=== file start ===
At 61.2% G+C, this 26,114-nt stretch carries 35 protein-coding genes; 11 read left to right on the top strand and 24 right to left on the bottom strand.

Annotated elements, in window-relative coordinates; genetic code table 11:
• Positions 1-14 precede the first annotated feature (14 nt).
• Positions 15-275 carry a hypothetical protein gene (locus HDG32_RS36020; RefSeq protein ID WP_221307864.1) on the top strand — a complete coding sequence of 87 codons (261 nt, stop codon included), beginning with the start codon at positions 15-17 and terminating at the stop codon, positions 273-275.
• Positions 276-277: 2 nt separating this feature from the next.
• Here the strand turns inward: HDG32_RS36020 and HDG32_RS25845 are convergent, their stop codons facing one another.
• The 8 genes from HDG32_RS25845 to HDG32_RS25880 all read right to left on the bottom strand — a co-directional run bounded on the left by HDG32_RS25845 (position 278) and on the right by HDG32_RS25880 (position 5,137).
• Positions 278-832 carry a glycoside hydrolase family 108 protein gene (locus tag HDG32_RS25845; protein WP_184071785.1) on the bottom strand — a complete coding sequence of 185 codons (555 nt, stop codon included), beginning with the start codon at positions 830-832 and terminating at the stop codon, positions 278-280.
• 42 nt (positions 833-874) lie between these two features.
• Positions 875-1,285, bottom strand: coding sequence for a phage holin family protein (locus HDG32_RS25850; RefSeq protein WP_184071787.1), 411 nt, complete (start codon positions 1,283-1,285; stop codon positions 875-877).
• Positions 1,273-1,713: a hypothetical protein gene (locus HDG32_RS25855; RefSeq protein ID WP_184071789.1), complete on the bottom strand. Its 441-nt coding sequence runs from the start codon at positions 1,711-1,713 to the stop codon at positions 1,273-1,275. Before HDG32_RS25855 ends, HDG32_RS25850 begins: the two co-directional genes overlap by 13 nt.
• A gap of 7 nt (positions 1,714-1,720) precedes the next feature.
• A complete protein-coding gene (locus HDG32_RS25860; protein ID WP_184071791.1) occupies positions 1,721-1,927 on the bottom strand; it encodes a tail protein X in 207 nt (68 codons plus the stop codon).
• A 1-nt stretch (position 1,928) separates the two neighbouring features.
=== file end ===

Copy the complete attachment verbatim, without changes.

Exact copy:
At 61.2% G+C, this 26,114-nt stretch carries 35 protein-coding genes; 11 read left to right on the top strand and 24 right to left on the bottom strand.

Annotated elements, in window-relative coordinates; genetic code table 11:
• Positions 1-14 precede the first annotated feature (14 nt).
• Positions 15-275 carry a hypothetical protein gene (locus HDG32_RS36020; RefSeq protein ID WP_221307864.1) on the top strand — a complete coding sequence of 87 codons (261 nt, stop codon included), beginning with the start codon at positions 15-17 and terminating at the stop codon, positions 273-275.
• Positions 276-277: 2 nt separating this feature from the next.
• Here the strand turns inward: HDG32_RS36020 and HDG32_RS25845 are convergent, their stop codons facing one another.
• The 8 genes from HDG32_RS25845 to HDG32_RS25880 all read right to left on the bottom strand — a co-directional run bounded on the left by HDG32_RS25845 (position 278) and on the right by HDG32_RS25880 (position 5,137).
• Positions 278-832 carry a glycoside hydrolase family 108 protein gene (locus tag HDG32_RS25845; protein WP_184071785.1) on the bottom strand — a complete coding sequence of 185 codons (555 nt, stop codon included), beginning with the start codon at positions 830-832 and terminating at the stop codon, positions 278-280.
• 42 nt (positions 833-874) lie between these two features.
• Positions 875-1,285, bottom strand: coding sequence for a phage holin family protein (locus HDG32_RS25850; RefSeq protein WP_184071787.1), 411 nt, complete (start codon positions 1,283-1,285; stop codon positions 875-877).
• Positions 1,273-1,713: a hypothetical protein gene (locus HDG32_RS25855; RefSeq protein ID WP_184071789.1), complete on the bottom strand. Its 441-nt coding sequence runs from the start codon at positions 1,711-1,713 to the stop codon at positions 1,273-1,275. Before HDG32_RS25855 ends, HDG32_RS25850 begins: the two co-directional genes overlap by 13 nt.
• A gap of 7 nt (positions 1,714-1,720) precedes the next feature.
• A complete protein-coding gene (locus HDG32_RS25860; protein ID WP_184071791.1) occupies positions 1,721-1,927 on the bottom strand; it encodes a tail protein X in 207 nt (68 codons plus the stop codon).
• A 1-nt stretch (position 1,928) separates the two neighbouring features.